Whether you need to cover your parakeet’s cage depends on the area and lifestyle you lead. If he’s in the living room and you’re a night owl who keeps the lights on until the wee hours of the morning, then you’ll probably want to invest in a cover for your bird. If, however, you’re on a pretty regular schedule and he’s kept in a space that is quiet and dark at night, then you don’t need to cover him. A bird’s sleep schedule is vital to his well-being and skipping sleep isn’t a healthy option for him. They will require a minimum of 8 hours uninterrupted sleep, so cover him when he needs it, every time. That means that even if he’s kept in a spare bedroom where he’s usually alone and in the dark for his bedtime, you’ll need a cover in case you have guests; or if you’re all up for a New Year’s Eve party. The practical answer to this question is probably not regularly, but he will need it occasionally. So invest in a cover or have a large blanket nearby for that “just in case” scenario.
Note: What you should not do, however, is keep him covered when it’s not bedtime. That is, even if you’re working at home and are sick of his squawking and chattering, you can’t cover him and expect that to be the solution. He still needs interaction and your bird’s attitude and your relationship with him will be dramatically and negatively impacted by that kind of negligence.
How big should a cage be for two parakeets?
There is no “shared space” average when you’re getting another parakeet. The recommended size for a parakeet is 25 inches deep and 25 inches tall. When you’re doubling the number of birds within, you’ll need to double the size of the cage, as well. They need ample space to play, fly and hop, so the taller the better. And you won’t want to take too much of the recommended space up with toys, mirrors, feeding dishes or cuttlebone, either. If you plan on giving your parakeets plenty to do in the cage you’ll probably want to go even a bit bigger and simply think of the 50 inches by 50 inches as the bare minimum for your two parakeets.
How do you disinfect a bird cage?
It may not be the most luxurious method, but sometimes the best answer is still the obvious one. You will get the best results cleaning the bird cage by scrubbing it with soapy water or disinfectant. Taking it apart is probably the most thorough method, but if that’s a bit too difficult, do what you can and make sure you’re still getting every surface. Whatever cleaning agent you choose should be thoroughly rinsed out before you put your bird back in it. The most common and readily available disinfectant is just standard, household bleach. Make sure you’ve removed all the debris before you begin cleaning, as contact with organic material can sometimes counteract the mixture and prevent it from really getting the cage clean.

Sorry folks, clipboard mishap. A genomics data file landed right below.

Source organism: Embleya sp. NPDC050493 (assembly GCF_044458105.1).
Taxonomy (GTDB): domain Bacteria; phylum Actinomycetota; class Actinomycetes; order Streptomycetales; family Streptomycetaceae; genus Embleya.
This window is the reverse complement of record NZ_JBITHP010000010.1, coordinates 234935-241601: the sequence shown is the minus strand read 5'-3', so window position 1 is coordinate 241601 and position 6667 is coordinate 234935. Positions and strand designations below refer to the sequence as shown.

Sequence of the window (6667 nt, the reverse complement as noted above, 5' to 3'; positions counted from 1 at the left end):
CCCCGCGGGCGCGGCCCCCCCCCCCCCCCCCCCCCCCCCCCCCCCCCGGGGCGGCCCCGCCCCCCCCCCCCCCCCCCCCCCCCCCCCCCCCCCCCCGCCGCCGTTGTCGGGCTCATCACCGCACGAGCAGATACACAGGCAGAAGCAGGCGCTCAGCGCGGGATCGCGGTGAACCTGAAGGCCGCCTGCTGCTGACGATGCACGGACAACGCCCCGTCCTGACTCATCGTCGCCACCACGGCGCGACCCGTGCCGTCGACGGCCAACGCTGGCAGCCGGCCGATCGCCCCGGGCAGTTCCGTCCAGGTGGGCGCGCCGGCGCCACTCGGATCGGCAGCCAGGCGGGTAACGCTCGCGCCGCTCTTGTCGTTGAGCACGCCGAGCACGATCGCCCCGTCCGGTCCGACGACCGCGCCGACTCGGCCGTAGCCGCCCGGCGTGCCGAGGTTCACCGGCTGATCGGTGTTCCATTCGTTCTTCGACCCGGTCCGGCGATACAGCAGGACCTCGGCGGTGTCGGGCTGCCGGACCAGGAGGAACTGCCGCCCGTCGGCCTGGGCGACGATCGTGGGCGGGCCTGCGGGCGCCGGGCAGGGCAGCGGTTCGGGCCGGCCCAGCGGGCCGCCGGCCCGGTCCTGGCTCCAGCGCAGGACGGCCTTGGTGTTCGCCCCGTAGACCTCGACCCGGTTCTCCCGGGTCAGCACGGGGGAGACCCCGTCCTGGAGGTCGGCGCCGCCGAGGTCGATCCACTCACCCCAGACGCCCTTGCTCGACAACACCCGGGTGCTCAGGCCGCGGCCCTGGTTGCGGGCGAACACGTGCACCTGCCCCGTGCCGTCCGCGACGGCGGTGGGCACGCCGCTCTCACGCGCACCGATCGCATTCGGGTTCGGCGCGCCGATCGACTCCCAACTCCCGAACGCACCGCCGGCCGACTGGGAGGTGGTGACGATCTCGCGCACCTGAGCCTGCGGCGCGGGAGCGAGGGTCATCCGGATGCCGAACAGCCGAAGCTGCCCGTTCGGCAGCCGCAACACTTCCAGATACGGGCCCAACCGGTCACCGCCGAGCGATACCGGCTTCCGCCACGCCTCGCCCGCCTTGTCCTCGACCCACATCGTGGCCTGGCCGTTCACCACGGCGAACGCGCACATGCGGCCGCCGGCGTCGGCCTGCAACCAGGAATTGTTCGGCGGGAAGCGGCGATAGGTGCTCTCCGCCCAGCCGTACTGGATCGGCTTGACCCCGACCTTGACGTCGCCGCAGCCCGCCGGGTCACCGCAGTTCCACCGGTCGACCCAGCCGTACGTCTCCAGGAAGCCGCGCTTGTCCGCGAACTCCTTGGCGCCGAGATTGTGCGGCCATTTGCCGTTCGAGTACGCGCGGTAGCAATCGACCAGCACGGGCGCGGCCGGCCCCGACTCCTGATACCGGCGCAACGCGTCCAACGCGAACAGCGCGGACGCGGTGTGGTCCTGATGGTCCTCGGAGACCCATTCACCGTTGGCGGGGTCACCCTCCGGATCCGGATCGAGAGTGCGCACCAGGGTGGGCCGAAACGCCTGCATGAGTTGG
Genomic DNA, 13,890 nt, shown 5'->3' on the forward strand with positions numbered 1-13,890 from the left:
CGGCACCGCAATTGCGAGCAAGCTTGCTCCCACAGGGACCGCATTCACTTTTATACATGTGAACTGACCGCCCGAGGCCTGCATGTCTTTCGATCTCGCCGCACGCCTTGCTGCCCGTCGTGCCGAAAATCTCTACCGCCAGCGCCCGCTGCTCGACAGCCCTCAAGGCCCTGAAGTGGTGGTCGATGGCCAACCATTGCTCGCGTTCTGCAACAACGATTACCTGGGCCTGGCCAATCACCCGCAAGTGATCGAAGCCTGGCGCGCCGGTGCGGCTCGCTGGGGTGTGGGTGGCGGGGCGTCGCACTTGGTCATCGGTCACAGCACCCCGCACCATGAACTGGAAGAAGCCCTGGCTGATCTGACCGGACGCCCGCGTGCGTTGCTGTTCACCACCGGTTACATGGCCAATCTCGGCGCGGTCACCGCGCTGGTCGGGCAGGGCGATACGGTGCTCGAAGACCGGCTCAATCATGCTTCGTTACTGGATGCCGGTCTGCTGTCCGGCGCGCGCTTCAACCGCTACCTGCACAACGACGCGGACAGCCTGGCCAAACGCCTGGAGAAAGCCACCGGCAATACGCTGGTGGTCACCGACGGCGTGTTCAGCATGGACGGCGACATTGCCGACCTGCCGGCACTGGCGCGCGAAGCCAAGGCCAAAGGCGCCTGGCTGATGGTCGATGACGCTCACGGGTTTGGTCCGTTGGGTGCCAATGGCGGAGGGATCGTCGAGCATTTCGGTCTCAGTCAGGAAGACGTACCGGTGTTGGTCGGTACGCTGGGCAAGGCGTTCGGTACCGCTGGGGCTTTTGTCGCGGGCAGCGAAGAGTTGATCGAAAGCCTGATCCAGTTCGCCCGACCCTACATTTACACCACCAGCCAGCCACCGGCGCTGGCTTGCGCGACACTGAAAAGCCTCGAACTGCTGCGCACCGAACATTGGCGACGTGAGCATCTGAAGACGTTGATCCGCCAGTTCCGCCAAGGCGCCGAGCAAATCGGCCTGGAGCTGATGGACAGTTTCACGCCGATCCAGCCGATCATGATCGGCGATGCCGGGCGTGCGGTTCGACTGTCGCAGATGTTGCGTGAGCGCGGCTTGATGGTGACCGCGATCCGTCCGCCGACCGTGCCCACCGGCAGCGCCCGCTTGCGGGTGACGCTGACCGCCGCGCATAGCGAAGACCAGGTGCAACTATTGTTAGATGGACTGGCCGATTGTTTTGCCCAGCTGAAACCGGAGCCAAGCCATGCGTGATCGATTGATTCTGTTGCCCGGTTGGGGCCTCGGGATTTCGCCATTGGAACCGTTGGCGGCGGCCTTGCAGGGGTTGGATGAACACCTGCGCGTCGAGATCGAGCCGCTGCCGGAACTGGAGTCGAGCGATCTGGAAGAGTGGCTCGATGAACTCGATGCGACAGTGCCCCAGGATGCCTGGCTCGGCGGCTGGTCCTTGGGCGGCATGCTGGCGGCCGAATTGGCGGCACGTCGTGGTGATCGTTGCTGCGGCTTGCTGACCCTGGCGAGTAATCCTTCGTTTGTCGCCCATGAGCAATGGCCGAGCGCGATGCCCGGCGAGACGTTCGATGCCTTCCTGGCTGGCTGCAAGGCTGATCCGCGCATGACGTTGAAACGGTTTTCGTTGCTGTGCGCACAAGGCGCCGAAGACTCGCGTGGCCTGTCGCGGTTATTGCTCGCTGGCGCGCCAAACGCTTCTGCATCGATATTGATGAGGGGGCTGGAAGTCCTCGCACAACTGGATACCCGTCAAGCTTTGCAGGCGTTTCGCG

When you’re disinfecting it, make sure to let it “soak” for 5-10 minutes to make sure all unseen contaminants are removed. You probably won’t want to submerge it for its soak, but make sure it’s coated and sits just a bit before rinsing it clean. A bathtub may be your best location but you’ll still need to take precautions. For your own safety, make sure the area in which you do this is well ventilated and that you’re using gloves to protect your skin. You may even want to consider protective eye wear and a face mask, too.
Other Bird Cages We Reviewed
We looked at 20 other cages for birds. Even though they didn’t make our 5 best bird cages list, they’re the best of the rest and each is still a great option for your bird or birds. The information you’ll need to compare each one is included with the listing. We’ve divided them into the following categories for your convenience:
Portable Bird Cages
This is a great transport for a smaller bird that will let you see your pet all through your travel time.
- Lightweight: under 2 lbs
- 4-sided ventilation holes
- Zipper closure
This is a lightweight, but sturdy, cage that is easily moved with you so that you don’t need to worry about your pet getting squished in a less rigid transport.